It is highly important that we begin praising girls for their other accomplishments and values. Mothers, fathers, teachers, family members, and friends should stay away from comments about physical appearance in general. If you do feel the need to compliment a physical attribute on another female, especially a little girl, make sure to couple it with another compliment on something that actually lasts (i.e. intelligence, motivation, dependability, humor. The list is really endless, so endless, in fact, that it highlights how ridiculous it is that the main compliment that little girls receive, by far, is about their looks).

So here is my main message to girls, young and old alike: Don’t allow others to assign your value to your appearance, weight or body type. Make sure you are cultivating and nurturing the “other baskets” that you have, and rally against the cultural stereotype that females are primarily meant to be prized for their aesthetic value. In fact, the next time someone tells you that you are pretty, make sure to respond with “And damn am I smart/clever/witty/etc. too!”


An Open Letter To Insurance Companies

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Dear Insurance Companies,


It has become increasingly apparent that there are some significant injustices when it comes to treatment coverage for individuals suffering from eating disorders. Though eating disorders have the highest mortality rate of any mental illness, a mortality rate that actually rivals that of some cancers, many of you, the insurance companies, have policies that specifically exclude reimbursement for eating disorders. As someone who has had to obtain treatment for my own eating disorder, and now years later, is working as a professional in an inpatient eating disorders treatment facility, I feel that I can offer a unique and multifaceted view on this managed care issue. Here are some of the main problems that I have noticed with the way that you deal with eating disorder coverage:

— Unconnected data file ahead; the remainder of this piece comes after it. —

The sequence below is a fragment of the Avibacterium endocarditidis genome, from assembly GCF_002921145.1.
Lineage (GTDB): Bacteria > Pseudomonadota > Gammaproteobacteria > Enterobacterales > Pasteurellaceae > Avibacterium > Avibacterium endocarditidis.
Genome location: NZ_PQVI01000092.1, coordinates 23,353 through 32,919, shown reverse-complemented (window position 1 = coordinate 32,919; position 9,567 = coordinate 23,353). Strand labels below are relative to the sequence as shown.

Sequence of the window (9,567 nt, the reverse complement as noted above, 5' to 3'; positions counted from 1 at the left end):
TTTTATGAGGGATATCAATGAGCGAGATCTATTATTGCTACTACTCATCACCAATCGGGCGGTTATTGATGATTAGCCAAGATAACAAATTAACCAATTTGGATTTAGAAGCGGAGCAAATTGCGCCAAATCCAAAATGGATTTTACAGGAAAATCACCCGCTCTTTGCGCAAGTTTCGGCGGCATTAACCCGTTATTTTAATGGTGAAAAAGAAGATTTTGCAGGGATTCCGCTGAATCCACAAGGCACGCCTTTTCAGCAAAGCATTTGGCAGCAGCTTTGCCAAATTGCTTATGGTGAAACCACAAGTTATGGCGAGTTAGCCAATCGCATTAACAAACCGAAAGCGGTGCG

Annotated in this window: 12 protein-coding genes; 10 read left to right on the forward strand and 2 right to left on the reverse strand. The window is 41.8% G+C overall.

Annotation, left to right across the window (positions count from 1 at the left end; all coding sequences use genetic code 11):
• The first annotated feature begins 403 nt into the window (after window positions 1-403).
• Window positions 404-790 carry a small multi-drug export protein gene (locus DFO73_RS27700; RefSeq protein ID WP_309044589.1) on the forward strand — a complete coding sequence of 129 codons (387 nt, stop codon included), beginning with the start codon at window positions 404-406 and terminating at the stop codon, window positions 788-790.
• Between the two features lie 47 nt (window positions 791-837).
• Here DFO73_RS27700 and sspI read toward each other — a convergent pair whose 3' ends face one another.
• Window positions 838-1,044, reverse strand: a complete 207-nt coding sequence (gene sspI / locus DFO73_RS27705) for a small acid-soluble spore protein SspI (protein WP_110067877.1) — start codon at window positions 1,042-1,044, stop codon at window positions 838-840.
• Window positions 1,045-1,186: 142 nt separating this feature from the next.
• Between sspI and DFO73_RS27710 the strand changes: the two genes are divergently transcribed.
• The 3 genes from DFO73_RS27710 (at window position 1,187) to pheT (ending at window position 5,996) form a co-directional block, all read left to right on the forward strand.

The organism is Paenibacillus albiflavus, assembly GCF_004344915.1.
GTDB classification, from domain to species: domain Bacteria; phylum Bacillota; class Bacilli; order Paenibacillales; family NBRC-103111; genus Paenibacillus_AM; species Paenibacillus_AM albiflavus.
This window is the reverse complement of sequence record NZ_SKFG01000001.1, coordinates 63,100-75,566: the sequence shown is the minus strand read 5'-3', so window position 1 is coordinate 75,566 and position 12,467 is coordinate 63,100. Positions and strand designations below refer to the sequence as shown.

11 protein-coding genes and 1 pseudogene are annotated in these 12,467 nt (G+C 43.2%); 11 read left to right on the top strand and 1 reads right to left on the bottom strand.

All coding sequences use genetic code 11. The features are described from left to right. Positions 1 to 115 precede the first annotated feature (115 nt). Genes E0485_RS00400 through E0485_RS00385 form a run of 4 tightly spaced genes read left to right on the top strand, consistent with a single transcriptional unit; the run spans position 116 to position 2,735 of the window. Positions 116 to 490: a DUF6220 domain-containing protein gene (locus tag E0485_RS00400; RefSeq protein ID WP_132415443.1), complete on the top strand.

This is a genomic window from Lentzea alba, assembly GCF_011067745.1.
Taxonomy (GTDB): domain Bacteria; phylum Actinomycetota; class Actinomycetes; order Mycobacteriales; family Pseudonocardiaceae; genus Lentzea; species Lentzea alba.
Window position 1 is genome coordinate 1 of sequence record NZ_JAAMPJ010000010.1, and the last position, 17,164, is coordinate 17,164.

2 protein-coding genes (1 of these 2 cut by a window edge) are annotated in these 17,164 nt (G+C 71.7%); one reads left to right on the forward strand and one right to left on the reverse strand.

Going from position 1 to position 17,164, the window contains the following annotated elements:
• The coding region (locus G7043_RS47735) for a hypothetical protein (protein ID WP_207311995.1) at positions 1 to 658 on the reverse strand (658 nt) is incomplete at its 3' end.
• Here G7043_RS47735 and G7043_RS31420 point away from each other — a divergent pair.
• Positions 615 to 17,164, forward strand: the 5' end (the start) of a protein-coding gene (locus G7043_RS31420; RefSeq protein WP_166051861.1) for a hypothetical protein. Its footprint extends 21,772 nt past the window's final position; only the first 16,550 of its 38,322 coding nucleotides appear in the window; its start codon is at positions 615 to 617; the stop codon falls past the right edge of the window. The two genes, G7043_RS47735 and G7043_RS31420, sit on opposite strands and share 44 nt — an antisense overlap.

1. All too often, you provide very low caps, particularly on inpatient days. In fact, the number of inpatient days provided is often so shockingly low that it leaves me wondering if you have been educated as to what the purpose of an inpatient facility even is? What do you expect us, the psychologists, psychiatrists, and dieticians, to accomplish in five days? Perhaps it would be helpful for you to read through the DSM-5 and other accompanying literature, so that you may better comprehend the chronicity and stubborn nature of this illness.


  1. Many of you will only cover expenses that are “medically necessary” but will not rule on medical necessity until well after treatment has been initiated. Then, ridiculously, upon review it is decided that care for an eating disorder is not deemed medically necessary. Once again, this leaves me wondering if you have been provided with the proper education needed to understand the nature of eating disorders. These illnesses often include a medical and psychological component. Both are serious enough to warrant treatment.


  1. You tend to use weight as the defining factor in whether or not someone receives coverage. This is particularly problematic. I cannot begin to describe how much heartache this ill-thought-out notion has caused both myself in the past, and now the patients that I work with currently. For one thing, it provokes and provides fuel for the long-standing and stubborn “I am not sick enough to deserve help,” thought that plagues so many individuals with eating disorders. Secondly, it colludes with current societal ignorance that eating disorders must be accompanied by weight loss. Did you know that the vast majority of those suffering from eating disorders are not underweight? Please try to understand- you cannot tell who has an eating disorder by looking at them. Low body weight is a symptom of some (the minority) of those suffering from eating disorders. Can you now begin to see the absurdity of basing coverage on a symptom that most sufferers do not have? This would be like basing coverage for chemotherapy on headaches. Some people suffering from certain types of cancer might have headaches, but to base coverage on this transient symptom simply makes no sense


  1. You seem to place a hierarchy of eating disorders that is not based in fact. For example, Anorexia Nervosa is typically considered easier to obtain coverage for than Eating Disorder Not Otherwise Specified. However, a 2009 Longitudinal study by Crow et al determines that there is an increased rate of mortality for Bulimia Nervosa and Eating Disorder Not Otherwise Specified. This new study shows that this diagnosis has an elevated mortality rate similar to that of Anorexia Nervosa. I urge you to read this research, in order to better understand that coverage should not be diagnosis-specific.